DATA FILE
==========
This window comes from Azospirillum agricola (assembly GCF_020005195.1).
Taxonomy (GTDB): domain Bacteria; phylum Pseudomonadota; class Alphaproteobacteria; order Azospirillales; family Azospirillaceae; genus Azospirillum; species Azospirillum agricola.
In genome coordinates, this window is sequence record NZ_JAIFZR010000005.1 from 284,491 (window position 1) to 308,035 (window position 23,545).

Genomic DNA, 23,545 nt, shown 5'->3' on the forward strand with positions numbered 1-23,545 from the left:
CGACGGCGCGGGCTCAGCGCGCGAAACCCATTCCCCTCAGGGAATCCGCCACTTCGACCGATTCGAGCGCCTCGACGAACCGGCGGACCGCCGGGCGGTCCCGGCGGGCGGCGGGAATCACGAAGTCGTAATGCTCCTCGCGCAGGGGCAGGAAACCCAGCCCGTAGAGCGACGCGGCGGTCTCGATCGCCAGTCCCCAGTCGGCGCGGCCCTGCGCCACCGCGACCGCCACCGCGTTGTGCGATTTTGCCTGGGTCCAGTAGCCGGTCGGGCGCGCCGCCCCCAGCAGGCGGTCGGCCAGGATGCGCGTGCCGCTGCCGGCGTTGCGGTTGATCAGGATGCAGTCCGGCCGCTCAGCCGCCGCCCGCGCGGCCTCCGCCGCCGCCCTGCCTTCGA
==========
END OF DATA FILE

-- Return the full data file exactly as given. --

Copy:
This window comes from Azospirillum agricola (assembly GCF_020005195.1).
Taxonomy (GTDB): domain Bacteria; phylum Pseudomonadota; class Alphaproteobacteria; order Azospirillales; family Azospirillaceae; genus Azospirillum; species Azospirillum agricola.
In genome coordinates, this window is sequence record NZ_JAIFZR010000005.1 from 284,491 (window position 1) to 308,035 (window position 23,545).

Genomic DNA, 23,545 nt, shown 5'->3' on the forward strand with positions numbered 1-23,545 from the left:
CGACGGCGCGGGCTCAGCGCGCGAAACCCATTCCCCTCAGGGAATCCGCCACTTCGACCGATTCGAGCGCCTCGACGAACCGGCGGACCGCCGGGCGGTCCCGGCGGGCGGCGGGAATCACGAAGTCGTAATGCTCCTCGCGCAGGGGCAGGAAACCCAGCCCGTAGAGCGACGCGGCGGTCTCGATCGCCAGTCCCCAGTCGGCGCGGCCCTGCGCCACCGCGACCGCCACCGCGTTGTGCGATTTTGCCTGGGTCCAGTAGCCGGTCGGGCGCGCCGCCCCCAGCAGGCGGTCGGCCAGGATGCGCGTGCCGCTGCCGGCGTTGCGGTTGATCAGGATGCAGTCCGGCCGCTCAGCCGCCGCCCGCGCGGCCTCCGCCGCCGCCCTGCCTTCGA